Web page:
By JAMES KENNEDY/ecoRI News contributor
PROVIDENCE — The city's Bicycling Master Plan emphasizes a paint-only strategy that lacks ambition and imagination. This was illustrated at the last Bicycle and Pedestrian Advisory Committee (BPAC) meeting when the height of excitement was a discussion of “sharrows” on Camp Street, a calm, residential street on the East Side that requires no amendments in order to qualify as bikeable.
BPAC has suffered the same fate as many progressive groups in the United States: it acts as its own worst enemy, constraining its vision to peripheral reforms before it even faces any opposition from outside. If the political process will inevitably whittle down cyclists' proposals, then cyclists should focus on making their initial demands bigger. Sharrows shouldn't even be on the table.
The most common excuse for BPAC's lukewarm approach is that more serious changes to the city's roads would be expensive, complicated and permanent. This doesn’t have to be so. An ambitious bike plan can strike at the core of Providence’s transportation problems while leaving the city the option to reverse changes if they don't work. The expense of experimentation can be minimal.
Philadelphia, which ranks No. 1 in the United States for per-capita biking, is a model for success. In 2011, the Bicycle Coalition there proposed a pair of buffered bike lanes on JFK Boulevard and Market Street. The plan required the removal of not one but four full lanes of traffic.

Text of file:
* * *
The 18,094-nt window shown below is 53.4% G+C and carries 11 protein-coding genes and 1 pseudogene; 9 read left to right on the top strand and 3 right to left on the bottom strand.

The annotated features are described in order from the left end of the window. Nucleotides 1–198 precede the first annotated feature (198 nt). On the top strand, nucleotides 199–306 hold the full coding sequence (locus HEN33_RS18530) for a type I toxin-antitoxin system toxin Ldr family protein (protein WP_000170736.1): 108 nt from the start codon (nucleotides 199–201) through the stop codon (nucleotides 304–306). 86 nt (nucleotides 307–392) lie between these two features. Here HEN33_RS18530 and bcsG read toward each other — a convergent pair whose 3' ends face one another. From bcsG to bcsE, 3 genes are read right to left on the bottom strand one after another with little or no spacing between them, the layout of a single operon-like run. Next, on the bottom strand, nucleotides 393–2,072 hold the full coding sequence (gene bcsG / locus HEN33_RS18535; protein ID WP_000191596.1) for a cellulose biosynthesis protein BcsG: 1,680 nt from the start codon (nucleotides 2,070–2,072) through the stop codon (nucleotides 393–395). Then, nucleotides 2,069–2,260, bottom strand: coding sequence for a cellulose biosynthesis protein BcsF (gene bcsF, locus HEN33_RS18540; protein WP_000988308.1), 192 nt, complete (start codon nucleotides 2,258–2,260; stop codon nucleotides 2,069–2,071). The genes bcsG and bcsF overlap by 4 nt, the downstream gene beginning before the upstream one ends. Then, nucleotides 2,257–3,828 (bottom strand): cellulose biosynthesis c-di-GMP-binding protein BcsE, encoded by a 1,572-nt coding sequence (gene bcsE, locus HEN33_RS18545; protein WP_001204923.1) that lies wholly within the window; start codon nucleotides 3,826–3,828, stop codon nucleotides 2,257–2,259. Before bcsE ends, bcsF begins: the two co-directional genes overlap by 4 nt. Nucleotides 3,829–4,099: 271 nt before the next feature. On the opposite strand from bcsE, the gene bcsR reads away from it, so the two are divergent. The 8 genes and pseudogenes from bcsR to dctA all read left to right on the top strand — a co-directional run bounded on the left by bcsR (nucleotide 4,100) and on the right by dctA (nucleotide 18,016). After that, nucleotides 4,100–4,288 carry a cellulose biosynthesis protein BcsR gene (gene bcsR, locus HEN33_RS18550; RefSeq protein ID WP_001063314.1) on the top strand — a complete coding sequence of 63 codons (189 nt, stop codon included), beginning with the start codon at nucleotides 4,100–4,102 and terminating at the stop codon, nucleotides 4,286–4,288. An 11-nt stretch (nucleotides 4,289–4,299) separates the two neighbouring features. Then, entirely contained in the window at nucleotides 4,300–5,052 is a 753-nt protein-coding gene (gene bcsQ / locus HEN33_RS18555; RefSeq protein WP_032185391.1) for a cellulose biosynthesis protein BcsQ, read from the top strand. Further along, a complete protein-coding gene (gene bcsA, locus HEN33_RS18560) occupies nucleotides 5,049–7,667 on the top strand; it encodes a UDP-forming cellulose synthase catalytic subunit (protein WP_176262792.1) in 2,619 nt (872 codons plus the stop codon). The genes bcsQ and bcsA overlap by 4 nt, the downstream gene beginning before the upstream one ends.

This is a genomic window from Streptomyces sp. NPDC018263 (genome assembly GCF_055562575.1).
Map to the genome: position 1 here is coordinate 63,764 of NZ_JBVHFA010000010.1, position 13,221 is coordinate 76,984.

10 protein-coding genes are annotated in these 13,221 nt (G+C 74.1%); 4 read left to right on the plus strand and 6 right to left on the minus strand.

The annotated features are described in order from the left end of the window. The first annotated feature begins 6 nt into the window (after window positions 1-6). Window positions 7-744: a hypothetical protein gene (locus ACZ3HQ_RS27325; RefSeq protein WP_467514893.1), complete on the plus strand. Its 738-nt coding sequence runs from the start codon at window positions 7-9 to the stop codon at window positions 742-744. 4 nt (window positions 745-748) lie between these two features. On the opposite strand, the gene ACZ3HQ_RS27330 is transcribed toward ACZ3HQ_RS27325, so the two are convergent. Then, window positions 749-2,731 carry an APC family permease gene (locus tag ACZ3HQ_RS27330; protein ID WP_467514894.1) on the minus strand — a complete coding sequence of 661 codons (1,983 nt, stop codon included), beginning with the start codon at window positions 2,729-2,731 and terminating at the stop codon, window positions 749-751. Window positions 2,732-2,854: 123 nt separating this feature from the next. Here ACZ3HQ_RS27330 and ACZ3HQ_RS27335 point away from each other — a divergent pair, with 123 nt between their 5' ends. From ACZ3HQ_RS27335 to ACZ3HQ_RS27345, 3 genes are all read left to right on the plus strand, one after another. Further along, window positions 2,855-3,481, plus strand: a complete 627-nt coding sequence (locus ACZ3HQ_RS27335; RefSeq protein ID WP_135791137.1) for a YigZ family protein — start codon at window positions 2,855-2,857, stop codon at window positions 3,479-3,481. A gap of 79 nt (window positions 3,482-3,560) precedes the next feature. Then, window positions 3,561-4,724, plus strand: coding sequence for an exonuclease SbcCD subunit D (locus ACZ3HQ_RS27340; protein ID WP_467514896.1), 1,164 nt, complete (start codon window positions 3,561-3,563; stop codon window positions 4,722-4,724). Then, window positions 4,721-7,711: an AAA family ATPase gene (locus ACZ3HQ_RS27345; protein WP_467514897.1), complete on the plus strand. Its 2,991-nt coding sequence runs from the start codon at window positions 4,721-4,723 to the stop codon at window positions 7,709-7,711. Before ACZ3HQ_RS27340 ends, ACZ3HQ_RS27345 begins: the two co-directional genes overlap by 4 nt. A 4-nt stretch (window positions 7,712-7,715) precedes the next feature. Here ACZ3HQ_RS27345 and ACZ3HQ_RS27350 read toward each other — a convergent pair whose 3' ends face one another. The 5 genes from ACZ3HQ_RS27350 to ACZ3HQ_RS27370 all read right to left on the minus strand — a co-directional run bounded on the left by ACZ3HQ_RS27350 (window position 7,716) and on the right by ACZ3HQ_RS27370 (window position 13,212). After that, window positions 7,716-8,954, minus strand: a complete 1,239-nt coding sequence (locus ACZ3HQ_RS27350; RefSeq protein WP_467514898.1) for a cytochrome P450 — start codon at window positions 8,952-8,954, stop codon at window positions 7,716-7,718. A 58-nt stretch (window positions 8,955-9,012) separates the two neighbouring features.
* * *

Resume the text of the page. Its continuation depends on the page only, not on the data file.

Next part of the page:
Rather than fretting about the permanence and expense of such a project, or suffering mini-panic attacks about what suburban commuters might think, Philadelphia Mayor Michael Nutter's office sensibly experimented with orange cones and caution tape to test the effects of a road-traffic diet.
Philadelphia's initial attempts to make Center City bikeable were less bold. The first east-west bike lane in Center City was a bike-bus share lane on Chestnut Street that resulted in confusion. The “shared” lane gave neither buses nor bikes truly prioritized access to the street. Cyclists who didn’t want to sit in unending stop-and-go traffic behind a diesel bus avoided the route entirely. Buses inched along without their own dedicated lane. The failure to create a critical mass of cyclists, and the periodic absence of buses between arrival times left a void, which aggressive taxis were gleefully happy to fill.
Providence's approach to bike infrastructure represents an even more tepid version of Philadelphia's Chestnut Street experiment.
By contrast, Philadelphia's buffered Spruce and Pine lanes succeeded because the move didn't require public transit users and cyclists to compete for the same road resources. Innovations such as timing the signals to 20 mph so that bikers got a consistent "wave" of green lights helped to calm traffic and make the route safer.
The existence of a partial road block on Waterman Street near Brown University demonstrates how a temporary narrowing of the street for construction is enough to make drivers act with some civility. The speedway that Waterman Street becomes just a few short blocks beyond — from Hope Street to Wayland Square — shows that without changing the roads' construction, Providence's bike routes are little more than a hollow suggestion.
Concrete isn't necessary to change traffic patterns. All it takes is a little imagination and the willingness to experiment.